Two of the people who helped supply Anna Nicole Smith with the prescription drugs which killed her were facing prison last night, after an LA court found them guilty of several counts of conspiracy in relation to her death.
Howard K Stern, the former Playboy model's high-profile boyfriend and lawyer was convicted on two charges of illegally helping doctors provide the painkillers which caused her to choke to death on her own vomit in a Florida hotel room almost four years ago.
Ms Smith's former psychiatrist, Khristine Eroshevich, was found guilty of four counts of obtaining medication through fraud by accepting tens of thousands of dollars to prescribe potentially-dangerous drugs to her wealthy client under a false name.
"They were found guilty of conspiracy, rather than of being directly responsible for her death, which of course is less serious. But in a high-profile case, like this, I would expect them to both get jail time," said Steve Cron, a Los Angeles defence lawyer.
A third defendant, the surgically-enhanced victim's doctor, Sandeep Kapoor, was acquitted of six charges of administering excessive quantities of drugs. The jury found Mr Stern not guilty of seven further charges, and Mrs Erosevich not guilty of two more.
The verdicts, announced yesterday afternoon, end a soap-opera case in which the prosecution alleged that the defendants had "repeatedly and excessively" supplied their 39-year-old client with addictive medications. Adding to its tawdry nature was the fact that all three of the accused were having sexual relations with Ms Smith in the weeks leading up to her death. During testimony, the jury saw photos of them with her in a hot-tub.
After she died in February 2007, Coroners found 11 different substances in Smith's bloodstream, some from empty pill bottles and others from dirty syringes found on the floor near the bed. Several of the medications had been prescribed not to her, but to the defendants, who in one month helped her get hold of 1,500 pills.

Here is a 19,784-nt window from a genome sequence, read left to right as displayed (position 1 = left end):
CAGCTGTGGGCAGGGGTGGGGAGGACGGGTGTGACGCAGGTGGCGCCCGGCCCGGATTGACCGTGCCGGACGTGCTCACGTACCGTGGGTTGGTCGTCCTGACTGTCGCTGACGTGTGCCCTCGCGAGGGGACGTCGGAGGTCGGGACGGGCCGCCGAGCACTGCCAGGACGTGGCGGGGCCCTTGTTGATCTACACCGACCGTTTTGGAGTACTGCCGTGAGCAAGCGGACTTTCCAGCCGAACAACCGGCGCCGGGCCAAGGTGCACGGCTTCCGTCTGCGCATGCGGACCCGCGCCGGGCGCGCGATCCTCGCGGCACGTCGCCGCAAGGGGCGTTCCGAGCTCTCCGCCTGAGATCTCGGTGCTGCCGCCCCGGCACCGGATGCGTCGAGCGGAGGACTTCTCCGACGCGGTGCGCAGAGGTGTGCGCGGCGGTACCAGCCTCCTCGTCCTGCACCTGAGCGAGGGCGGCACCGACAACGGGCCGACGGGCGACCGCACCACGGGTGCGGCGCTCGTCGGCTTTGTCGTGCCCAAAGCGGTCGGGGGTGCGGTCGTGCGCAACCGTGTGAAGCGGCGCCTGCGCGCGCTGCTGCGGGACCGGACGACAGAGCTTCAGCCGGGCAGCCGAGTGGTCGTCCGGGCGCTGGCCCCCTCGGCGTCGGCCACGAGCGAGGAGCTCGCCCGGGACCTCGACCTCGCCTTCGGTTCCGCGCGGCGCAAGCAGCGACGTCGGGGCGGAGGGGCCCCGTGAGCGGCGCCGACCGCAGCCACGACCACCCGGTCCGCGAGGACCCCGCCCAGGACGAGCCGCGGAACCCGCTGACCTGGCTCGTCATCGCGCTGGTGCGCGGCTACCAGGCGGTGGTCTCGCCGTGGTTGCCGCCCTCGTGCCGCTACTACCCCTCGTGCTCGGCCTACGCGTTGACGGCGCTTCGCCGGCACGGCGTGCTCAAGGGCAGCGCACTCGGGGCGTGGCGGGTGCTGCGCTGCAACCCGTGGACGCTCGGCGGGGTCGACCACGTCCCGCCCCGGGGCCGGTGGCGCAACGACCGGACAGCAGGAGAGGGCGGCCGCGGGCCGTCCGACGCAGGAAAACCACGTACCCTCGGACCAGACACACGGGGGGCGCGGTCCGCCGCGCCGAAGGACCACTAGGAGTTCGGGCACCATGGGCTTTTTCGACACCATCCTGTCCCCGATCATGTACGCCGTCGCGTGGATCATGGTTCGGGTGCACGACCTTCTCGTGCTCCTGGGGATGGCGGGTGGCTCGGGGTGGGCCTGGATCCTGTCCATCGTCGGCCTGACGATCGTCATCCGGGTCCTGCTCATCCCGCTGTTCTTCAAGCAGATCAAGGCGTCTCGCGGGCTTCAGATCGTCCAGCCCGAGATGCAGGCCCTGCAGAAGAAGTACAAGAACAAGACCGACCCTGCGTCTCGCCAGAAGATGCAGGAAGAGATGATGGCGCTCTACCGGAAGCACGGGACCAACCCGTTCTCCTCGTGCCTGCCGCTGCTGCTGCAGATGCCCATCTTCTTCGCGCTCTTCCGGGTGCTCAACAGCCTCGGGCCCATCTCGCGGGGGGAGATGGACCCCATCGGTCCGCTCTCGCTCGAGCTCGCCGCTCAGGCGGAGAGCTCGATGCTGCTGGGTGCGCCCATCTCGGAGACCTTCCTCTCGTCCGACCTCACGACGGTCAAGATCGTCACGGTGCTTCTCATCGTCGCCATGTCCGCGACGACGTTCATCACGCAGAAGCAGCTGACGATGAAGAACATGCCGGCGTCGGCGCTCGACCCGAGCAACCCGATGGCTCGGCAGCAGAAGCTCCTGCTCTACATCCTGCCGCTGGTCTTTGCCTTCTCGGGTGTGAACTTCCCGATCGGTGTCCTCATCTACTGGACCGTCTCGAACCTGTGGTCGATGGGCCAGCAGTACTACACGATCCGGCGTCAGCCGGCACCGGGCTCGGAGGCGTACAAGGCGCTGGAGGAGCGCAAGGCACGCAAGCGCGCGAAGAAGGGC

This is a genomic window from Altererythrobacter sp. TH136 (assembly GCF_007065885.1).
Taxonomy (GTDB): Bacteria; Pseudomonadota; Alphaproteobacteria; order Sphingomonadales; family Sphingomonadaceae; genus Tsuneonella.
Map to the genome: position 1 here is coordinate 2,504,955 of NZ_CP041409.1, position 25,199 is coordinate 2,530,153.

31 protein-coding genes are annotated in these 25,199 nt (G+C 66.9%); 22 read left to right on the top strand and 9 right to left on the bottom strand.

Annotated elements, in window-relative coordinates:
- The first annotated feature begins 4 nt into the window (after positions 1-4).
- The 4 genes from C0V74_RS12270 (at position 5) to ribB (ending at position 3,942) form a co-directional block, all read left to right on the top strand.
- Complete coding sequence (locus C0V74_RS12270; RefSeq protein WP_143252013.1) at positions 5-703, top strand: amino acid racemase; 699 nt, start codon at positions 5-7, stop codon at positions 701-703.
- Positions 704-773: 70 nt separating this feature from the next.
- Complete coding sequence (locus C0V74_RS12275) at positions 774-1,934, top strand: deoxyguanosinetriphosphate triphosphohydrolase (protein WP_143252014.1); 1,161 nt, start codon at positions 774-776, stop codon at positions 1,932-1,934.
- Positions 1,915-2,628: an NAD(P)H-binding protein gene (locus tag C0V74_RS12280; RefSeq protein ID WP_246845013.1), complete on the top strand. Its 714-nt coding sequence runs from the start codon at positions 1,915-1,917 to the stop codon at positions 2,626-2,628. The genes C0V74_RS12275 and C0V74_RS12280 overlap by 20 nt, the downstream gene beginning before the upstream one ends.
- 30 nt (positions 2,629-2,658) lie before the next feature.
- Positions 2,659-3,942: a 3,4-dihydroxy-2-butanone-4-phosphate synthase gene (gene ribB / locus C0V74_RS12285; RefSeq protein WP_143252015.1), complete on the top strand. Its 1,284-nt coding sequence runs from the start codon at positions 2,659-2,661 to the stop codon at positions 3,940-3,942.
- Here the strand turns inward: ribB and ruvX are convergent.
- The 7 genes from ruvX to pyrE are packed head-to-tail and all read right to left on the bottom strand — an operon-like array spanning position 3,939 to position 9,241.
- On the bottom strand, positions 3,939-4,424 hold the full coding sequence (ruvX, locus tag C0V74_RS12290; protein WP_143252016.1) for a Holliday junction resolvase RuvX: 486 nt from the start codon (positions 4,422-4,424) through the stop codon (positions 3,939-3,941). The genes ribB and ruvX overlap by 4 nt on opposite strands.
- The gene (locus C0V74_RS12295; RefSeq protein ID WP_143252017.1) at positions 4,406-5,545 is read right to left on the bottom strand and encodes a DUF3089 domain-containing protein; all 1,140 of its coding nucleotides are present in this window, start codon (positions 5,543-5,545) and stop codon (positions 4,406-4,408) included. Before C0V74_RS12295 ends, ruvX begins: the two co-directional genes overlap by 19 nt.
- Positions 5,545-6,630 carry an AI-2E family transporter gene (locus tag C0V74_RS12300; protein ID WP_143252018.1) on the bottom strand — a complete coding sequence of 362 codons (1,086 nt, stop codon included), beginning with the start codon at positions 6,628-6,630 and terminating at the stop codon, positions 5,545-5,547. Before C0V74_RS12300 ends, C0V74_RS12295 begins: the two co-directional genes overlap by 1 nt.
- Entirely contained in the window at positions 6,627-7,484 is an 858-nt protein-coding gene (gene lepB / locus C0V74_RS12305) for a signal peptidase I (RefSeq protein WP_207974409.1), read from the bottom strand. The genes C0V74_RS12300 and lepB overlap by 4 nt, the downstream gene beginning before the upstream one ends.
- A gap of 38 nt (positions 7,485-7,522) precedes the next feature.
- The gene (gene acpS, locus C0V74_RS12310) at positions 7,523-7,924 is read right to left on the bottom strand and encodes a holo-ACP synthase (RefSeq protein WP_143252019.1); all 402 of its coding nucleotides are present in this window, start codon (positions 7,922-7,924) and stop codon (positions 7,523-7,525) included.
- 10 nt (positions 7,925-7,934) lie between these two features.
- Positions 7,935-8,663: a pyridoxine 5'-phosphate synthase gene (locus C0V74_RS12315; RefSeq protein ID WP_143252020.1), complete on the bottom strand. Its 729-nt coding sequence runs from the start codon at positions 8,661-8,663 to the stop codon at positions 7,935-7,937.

In their defence, lawyers for Stern and Erosevich argued that they only agreed to use fake names on prescriptions to protect Ms Smith from bad publicity. They denied responsibility for feeding her addiction and "enabling" her death.
The guilty verdict may therefore have serious implications for soothsayers trying to predict the direction of the forthcoming trial of Dr Conrad Murray, the physician responsible for Michael Jackson when he died.
"This verdict underlines the fact that people who work for celebrities, or are their doctors, are going to be treated the same way as people who are not" added Mr Cron. "They cannot bypass normal rules. One of the reasons the DA brought the Anna Nicole case, after what happened to Michael Jackson, was to make that point." Born Vickie Lynn Marshall, Smith shot to fame in 1994 after marrying Texan billionaire Howard Marshall. She was 26 and he was 89. When he died 14 months later, her fight for his inheritance reached the Supreme Court. That battle is still rumbling on. Last month the Supreme Court agreed to hear a fresh challenge to its original verdict, which granted Ms Smith and her descendants almost all of Marshall's $1.6bn (£1bn) legacy.
Psychiatrist Khristine Eroshevich prescribed a "pharmaceutical suicide" of drugs to Smith. A photo also emerged of her with a naked Smith embracing in a bath.
Smith wore a wedding dress and exchanged vows and rings with Howard K Stern – her lover, manager and laywer – but they were never officially married.
Sandeep Kapoor's relationship with Smith also crossed the boundaries of professionalism, jurors were told. Entries in his journal which said he had been "making out" with Smith were quoted in court.
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